@Chris: Figures that PractiCount would be on the ball. But your average customer will usually be counting in MS Word or the OO text editor (if at all).
Just for kicks, I decided to see if other MS Office 2010 modules have had their word counting facilities improved. Perhaps a uniform application of the function in all modules? Not a chance! As usual, Microsoft has focused on bad form and ignored substance.ReplyDelete
In PowerPoint 2010, there is no count function in the Proofreading pane of the Review menu. The closest equivalent is found under File > Properties > Advanced Properties on the useless Statistics tab. There only words are given; somehow the 188 words in the file I checked were said to have zero characters. Oh, no Mr. Bill!
Microsoft Excel 2010 is even more lame in this regard. The same path as found in PowerPoint exists, but the word count is "helpfully" omitted from the statistics tab.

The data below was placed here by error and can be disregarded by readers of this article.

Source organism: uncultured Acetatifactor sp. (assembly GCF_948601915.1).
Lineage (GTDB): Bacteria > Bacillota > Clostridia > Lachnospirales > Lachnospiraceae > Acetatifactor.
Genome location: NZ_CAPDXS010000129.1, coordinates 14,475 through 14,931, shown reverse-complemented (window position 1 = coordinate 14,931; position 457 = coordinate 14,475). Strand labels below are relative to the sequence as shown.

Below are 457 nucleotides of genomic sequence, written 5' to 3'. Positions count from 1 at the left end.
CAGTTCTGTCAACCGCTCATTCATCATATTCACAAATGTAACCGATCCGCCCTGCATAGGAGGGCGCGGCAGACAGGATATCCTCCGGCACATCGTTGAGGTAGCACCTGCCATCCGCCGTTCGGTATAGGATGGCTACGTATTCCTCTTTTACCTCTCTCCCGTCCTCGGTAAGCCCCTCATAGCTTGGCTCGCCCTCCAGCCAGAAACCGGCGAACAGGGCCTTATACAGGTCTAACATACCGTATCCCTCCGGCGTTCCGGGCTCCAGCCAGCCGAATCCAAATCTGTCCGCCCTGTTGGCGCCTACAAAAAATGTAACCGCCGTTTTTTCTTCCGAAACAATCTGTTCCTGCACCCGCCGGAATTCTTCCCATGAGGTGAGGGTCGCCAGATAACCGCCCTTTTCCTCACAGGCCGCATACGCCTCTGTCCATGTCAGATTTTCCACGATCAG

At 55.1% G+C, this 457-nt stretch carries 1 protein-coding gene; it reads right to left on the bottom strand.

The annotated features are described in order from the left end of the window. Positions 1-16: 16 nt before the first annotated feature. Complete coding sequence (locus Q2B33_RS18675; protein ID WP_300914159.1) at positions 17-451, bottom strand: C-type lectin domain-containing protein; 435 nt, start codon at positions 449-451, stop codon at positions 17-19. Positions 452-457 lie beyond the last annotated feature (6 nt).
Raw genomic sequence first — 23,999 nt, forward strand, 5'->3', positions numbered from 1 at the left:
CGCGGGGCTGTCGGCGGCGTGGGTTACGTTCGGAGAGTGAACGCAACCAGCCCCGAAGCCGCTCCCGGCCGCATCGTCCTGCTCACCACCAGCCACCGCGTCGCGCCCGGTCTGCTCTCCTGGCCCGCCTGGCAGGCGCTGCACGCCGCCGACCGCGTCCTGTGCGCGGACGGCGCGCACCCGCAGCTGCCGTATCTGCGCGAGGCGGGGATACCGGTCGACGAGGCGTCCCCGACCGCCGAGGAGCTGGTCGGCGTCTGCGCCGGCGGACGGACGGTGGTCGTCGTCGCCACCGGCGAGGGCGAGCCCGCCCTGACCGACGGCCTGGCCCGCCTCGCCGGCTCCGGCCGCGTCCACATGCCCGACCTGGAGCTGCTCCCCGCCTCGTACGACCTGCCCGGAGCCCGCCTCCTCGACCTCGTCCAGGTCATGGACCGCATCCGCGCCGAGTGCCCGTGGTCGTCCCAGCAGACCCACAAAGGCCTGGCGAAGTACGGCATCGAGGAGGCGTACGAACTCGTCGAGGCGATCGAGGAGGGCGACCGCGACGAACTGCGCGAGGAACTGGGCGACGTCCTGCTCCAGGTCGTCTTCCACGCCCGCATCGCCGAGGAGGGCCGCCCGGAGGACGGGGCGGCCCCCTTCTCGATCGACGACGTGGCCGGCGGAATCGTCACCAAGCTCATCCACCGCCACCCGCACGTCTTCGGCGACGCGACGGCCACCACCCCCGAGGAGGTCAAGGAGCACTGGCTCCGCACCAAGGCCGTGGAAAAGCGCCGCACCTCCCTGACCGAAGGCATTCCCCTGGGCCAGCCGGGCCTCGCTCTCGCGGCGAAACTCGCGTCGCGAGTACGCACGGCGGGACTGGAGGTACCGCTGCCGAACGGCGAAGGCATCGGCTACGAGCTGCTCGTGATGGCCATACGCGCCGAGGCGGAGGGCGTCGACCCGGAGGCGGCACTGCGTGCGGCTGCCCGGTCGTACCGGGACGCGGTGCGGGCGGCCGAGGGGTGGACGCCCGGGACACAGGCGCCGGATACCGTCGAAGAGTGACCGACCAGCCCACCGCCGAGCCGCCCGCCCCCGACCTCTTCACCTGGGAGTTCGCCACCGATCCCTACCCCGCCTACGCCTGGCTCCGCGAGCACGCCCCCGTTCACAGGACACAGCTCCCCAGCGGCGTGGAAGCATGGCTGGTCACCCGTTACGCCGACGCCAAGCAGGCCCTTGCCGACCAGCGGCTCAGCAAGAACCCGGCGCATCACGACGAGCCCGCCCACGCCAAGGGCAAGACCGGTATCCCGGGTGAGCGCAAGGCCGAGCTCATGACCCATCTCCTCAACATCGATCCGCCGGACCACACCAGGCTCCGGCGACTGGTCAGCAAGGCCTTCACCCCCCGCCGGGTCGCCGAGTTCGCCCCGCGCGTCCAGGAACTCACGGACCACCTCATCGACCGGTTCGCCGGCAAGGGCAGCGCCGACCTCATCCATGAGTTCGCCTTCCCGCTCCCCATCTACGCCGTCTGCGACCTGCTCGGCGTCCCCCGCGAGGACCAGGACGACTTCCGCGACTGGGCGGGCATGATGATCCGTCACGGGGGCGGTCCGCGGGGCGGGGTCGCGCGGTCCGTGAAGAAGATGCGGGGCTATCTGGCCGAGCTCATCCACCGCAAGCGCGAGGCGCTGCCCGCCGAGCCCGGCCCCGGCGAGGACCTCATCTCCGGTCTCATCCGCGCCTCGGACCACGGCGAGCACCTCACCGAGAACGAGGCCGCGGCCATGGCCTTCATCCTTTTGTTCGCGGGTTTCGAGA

None of this matter to those of us equipped with modern CAT/TEnT technology. However, some others are understandably frustrated by having to resort to workarounds like printing to PDF, then saving the text content of the PDF out of Adobe Reader and counting that text in MS Word afterward.
"I too have made the Great Leap Forward into the abyss of the new interface."ReplyDelete
So how are you finding it? I'd been a confirmed Word 2003 user for a long time until I bought a new PC last year with Office 2007.
I found the new interface (if you'll pardon the pun) abyssmal. ;)
I have the ribbon minimized most of the time as it takes up so much screen real-estate. I find the inbuilt help hard to find stuff on. It's quicker to go to google and ask questions there.